"test": "echo 'Error: no test specified' && exit 1"
  },
  "author": "Patrik Suzzi",
  "license": "EPL",
  "devDependencies" : {
    "open" : "*"
  }
}

Then, run the npm install using hte JSDT integration: right click on package.json and select Run As > npm Install.

run as npm install

As a result, you will see all the needed dependencies downloaded under the node_modules folder.

node modules downloaded

Now, we can run the application again, right-clicking the index.js and then selecting Run As > Node.js Application. This time, as a result, we expect to see the Node.js instance launching the browser and opening the given webpage.

open browser with nodejs S

10. JavaScript Frontend Example

In this example, we’ll build an Angular.JS single page application with routing and controllers. The styling will be done with Bootstrap and FontAwesome. At the end, we’ll use a Node.js script to launch an Express server and serve the application on localhost.

10.1. Install frontend components with Bower

Create a bower.json file, using the shortcut: Ctrl + N > "Bower init". Add the dependencies we’ll use in the project: angular, angular-route, bootstrap and font-awesome.

The bower file should look like the snippet below.

{
  "name": "jsdt.demo01",
  "version": "1.0.0",
  "license": "EPL",
  "ignore": [
    "**/.*",
    "node_modules",
    "bower_components",
    "test",
    "tests"
  ],
  "dependencies": {
    "angular": "1.2.25",
    "angular-route": "1.2.25",
    "bootstrap": "3.0.0",
    "font-awesome": "4.0.0"
  }
}

JSDT integrates the Bower command in Eclipse, so you can launch it via context menu.

To download and install all the frontend components, right-click on the bower.json file, and select Run As.. > Bower Install.

So doing, all the needed components will be downloaded under the default folder: bower_components.

bower install results

10.2. Test frontend libraries

We test the imported libraries with a simple HTML using the most important javascript and css.

  • In the <html> tag, use the ng-app directive

  • In <head>, reference js and css libs from bower_components

  • In <body>, test Bootstrap styling and Angular instructions.

<!DOCTYPE html>
<html ng-app>

<head>
  <title>Demo 01</title>
  <!-- Bootstrap and Font-awesome css -->
  <link rel="stylesheet" href="bower_components/bootstrap/dist/css/bootstrap.css" />
  <link rel="stylesheet" href="bower_components/font-awesome/css/font-awesome.css">
  <!-- Scripts -->
  <script src="bower_components/angular/angular.js"></script>
  <script src="bower_components/angular-route/angular-route.js"></script>
</head>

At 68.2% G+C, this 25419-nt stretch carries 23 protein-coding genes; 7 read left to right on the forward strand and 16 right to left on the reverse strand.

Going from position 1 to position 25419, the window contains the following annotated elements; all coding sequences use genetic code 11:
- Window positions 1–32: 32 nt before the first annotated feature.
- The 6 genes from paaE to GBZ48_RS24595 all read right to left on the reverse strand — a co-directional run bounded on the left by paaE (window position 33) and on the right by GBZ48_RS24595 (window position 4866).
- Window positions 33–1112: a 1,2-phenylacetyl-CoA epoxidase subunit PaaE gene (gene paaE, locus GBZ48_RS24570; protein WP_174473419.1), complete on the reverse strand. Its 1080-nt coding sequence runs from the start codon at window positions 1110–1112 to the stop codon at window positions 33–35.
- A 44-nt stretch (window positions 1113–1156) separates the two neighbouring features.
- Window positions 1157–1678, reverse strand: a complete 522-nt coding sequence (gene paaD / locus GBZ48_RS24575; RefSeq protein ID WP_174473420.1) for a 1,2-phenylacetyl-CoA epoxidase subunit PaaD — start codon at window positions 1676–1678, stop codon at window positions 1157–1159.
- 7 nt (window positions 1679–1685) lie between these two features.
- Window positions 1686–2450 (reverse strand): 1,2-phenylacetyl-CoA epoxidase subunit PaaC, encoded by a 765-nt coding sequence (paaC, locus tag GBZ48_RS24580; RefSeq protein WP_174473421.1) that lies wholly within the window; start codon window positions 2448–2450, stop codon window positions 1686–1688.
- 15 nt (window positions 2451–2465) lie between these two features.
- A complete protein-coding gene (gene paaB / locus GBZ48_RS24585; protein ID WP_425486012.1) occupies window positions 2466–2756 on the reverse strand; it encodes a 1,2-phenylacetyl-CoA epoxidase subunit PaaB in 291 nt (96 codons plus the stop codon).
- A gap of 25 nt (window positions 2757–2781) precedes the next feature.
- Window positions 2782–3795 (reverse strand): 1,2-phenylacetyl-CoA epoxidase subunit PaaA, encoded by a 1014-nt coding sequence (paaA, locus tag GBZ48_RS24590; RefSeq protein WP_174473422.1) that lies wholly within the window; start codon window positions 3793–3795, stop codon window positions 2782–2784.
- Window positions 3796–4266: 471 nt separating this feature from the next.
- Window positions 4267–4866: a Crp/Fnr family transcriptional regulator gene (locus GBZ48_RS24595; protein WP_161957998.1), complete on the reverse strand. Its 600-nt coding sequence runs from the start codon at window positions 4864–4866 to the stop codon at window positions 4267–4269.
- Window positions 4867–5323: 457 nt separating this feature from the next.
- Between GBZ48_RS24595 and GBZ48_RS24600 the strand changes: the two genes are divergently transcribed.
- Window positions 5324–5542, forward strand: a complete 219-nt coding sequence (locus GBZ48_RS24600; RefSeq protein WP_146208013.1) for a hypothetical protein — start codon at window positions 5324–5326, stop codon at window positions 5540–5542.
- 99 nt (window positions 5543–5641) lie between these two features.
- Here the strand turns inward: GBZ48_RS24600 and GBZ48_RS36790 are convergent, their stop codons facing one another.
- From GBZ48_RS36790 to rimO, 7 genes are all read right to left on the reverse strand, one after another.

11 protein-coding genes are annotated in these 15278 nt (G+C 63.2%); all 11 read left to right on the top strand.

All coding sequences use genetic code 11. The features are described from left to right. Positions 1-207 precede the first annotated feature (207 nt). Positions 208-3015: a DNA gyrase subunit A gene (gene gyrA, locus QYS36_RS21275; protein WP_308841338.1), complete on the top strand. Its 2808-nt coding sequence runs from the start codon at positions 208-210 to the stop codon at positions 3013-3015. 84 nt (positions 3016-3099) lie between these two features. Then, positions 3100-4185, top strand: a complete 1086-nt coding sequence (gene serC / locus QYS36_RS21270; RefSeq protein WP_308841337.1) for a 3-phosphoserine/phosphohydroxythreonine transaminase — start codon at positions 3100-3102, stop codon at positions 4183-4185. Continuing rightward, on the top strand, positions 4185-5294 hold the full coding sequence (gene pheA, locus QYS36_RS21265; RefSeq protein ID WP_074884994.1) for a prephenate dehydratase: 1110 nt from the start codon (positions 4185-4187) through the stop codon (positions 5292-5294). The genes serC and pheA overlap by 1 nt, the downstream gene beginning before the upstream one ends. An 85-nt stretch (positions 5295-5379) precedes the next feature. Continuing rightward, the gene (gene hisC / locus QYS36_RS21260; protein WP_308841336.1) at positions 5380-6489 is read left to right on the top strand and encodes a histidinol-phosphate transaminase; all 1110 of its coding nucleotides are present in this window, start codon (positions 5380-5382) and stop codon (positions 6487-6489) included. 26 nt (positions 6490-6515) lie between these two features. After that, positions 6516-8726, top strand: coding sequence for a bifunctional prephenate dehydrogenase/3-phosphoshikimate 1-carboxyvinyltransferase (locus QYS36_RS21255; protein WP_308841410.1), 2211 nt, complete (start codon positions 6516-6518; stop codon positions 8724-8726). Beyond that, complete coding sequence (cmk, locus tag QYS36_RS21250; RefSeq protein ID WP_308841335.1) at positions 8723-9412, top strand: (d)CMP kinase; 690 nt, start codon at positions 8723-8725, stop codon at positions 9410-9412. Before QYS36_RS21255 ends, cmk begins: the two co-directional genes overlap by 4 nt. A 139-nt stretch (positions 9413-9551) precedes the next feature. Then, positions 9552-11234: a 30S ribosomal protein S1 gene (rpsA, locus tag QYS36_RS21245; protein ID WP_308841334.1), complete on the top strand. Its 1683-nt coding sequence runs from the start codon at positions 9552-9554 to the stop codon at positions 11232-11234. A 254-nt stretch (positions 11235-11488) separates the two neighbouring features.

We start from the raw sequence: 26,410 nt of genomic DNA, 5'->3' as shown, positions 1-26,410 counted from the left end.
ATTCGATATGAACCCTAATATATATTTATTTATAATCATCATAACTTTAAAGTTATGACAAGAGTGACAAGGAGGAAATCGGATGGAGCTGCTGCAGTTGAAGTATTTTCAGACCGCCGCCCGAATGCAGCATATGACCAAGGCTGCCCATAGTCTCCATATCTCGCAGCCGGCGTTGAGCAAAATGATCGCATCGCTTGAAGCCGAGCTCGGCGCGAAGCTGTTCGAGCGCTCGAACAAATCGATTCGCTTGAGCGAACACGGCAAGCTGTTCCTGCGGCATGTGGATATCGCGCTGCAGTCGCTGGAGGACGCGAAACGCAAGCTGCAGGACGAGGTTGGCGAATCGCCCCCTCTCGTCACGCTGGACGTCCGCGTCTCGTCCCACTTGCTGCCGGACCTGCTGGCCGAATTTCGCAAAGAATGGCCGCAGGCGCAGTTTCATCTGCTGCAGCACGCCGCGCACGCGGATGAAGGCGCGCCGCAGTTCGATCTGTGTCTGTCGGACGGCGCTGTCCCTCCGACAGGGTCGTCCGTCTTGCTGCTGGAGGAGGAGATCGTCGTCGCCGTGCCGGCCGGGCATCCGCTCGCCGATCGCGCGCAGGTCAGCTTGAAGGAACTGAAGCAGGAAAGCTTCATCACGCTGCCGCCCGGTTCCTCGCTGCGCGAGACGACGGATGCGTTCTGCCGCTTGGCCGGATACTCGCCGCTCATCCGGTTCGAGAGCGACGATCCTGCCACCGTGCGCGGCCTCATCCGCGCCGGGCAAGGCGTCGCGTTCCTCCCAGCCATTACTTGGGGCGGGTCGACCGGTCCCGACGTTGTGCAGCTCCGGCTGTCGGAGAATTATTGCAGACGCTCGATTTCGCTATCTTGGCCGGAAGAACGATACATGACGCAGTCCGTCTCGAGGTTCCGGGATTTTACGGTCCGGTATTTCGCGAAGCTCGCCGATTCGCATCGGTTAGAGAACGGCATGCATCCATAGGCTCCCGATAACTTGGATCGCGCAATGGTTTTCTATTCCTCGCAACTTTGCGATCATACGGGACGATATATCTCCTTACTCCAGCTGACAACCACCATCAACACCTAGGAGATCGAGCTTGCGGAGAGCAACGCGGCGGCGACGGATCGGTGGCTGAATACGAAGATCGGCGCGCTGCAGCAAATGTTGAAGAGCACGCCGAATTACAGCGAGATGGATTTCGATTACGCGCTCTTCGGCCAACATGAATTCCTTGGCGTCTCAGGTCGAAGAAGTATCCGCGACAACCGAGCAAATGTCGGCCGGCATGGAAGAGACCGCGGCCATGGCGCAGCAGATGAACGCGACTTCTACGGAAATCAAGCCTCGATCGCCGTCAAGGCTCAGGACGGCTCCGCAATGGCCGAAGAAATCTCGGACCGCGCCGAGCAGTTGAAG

<body>
  <div class="container">
    <!-- Nav bar / header -->
    <nav class="navbar navbar-inverse">
      <a class="navbar-brand" href="#">Demo 01</a>
    </nav>
    <!-- Main content -->
    <div class="main">
      <div class="jumbotron text-center">
        <h1>{{'Hello,'+' world!'}}</h1>
        <!-- put in a circle a rectangular image -->
        <img src="html_128.png" class="img-circle" alt="HTML5">
      </div>
    </div>
  </div>
</body>

</html>

You can test visually that Boostrap is loaded and Angular is working. The working web application, should look like the image below.

jsdt.demo01 hello world 01

In this case you can verify that Boostrap is providing styles to the page, and putting a square image in a circle; while Angular can evaluate expressions like {{'Hello,'+' world!'}}.

Below you can see a screenshot of what the page would look like in case Angular and Bootstrap are not loaded.

jsdt.demo01 hello world 01b no libs

10.3. Angular Application

Create a javascript file named application.js, which will contain the code for the Angular application, and paste the code below.

/** application.js */

// module
var app = angular.module('jsdtApp', []);

//controllers with injected angular $scope
app.controller('mainController', function ($scope) {
  // create a message to display in our view
  $scope.message = 'Learn more about JSDT at https://wiki.eclipse.org/JSDT';
});

The first line creates an Angular application named jsdtApp, and declare it uses ngRoute as imported module.

The second statement, defines a controller named mainController. When the controller is created, assigns a value to $scope.message, a scope variable that we will use later, to display a message.

10.3.1. Use Angular Application in HTML

Now we edit the HTML file use the Angular application.

  • In <html>, set the application name ng-app="jsdtApp", as we defined in the module.

  • In <head>, include the angular application: application.js

  • In <body>, add the controller directive: ng-controller="mainController"

  • In <div id="main">, print the message from the controller: $scope.message .

The HTML below represents a full working solution

<!DOCTYPE html>
<html ng-app="jsdtApp">

<head>
  <title>Demo 01</title>
  <!-- Bootstrap and Font-awesome css -->
  <link rel="stylesheet" href="bower_components/bootstrap/dist/css/bootstrap.css" />
  <link rel="stylesheet" href="bower_components/font-awesome/css/font-awesome.css">
  <!-- Scripts -->
  <script src="bower_components/angular/angular.js"></script>
  <script src="bower_components/angular-route/angular-route.js"></script>
  <!-- Application -->
  <script type="text/javascript" src="application.js"></script>
</head>

<body ng-controller="mainController">
  <div class="container">
    <!-- Nav bar / header -->
    <nav class="navbar navbar-inverse">
      <a class="navbar-brand" href="#">Demo 01</a>
    </nav>
    <!-- Main content -->
    <div class="main">
      <div class="jumbotron text-center">
        <h1>{{'Hello,'+' world!'}}</h1>
        <!-- put in a circle a rectangular image -->
        <img src="html_128.png" class="img-circle" alt="HTML5">
        <p>{{message}}</p>
      </div>
    </div>
  </div>
</body>

</html>

Test visually the angular controller is working by observing the {{message}} is present.

jsdt.demo01 hello world 02

10.4. Angular Routing